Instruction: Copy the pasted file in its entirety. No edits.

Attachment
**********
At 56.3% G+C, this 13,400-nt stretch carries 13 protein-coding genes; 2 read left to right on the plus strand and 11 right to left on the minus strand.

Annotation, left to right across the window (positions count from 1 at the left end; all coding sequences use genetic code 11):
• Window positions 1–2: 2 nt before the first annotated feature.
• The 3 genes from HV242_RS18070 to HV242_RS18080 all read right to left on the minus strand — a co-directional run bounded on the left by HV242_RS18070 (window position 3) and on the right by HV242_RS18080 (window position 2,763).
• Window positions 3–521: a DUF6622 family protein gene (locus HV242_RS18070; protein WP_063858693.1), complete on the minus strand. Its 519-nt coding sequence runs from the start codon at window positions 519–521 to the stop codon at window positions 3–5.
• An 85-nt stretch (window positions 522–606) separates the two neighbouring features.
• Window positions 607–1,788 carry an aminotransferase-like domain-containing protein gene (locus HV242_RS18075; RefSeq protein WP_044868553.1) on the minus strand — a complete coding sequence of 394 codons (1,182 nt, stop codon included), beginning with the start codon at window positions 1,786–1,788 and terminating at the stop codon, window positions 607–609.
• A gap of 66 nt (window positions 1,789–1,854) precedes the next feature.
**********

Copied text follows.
At 56.3% G+C, this 13,400-nt stretch carries 13 protein-coding genes; 2 read left to right on the plus strand and 11 right to left on the minus strand.

Annotation, left to right across the window (positions count from 1 at the left end; all coding sequences use genetic code 11):
• Window positions 1–2: 2 nt before the first annotated feature.
• The 3 genes from HV242_RS18070 to HV242_RS18080 all read right to left on the minus strand — a co-directional run bounded on the left by HV242_RS18070 (window position 3) and on the right by HV242_RS18080 (window position 2,763).
• Window positions 3–521: a DUF6622 family protein gene (locus HV242_RS18070; protein WP_063858693.1), complete on the minus strand. Its 519-nt coding sequence runs from the start codon at window positions 519–521 to the stop codon at window positions 3–5.
• An 85-nt stretch (window positions 522–606) separates the two neighbouring features.
• Window positions 607–1,788 carry an aminotransferase-like domain-containing protein gene (locus HV242_RS18075; RefSeq protein WP_044868553.1) on the minus strand — a complete coding sequence of 394 codons (1,182 nt, stop codon included), beginning with the start codon at window positions 1,786–1,788 and terminating at the stop codon, window positions 607–609.
• A gap of 66 nt (window positions 1,789–1,854) precedes the next feature.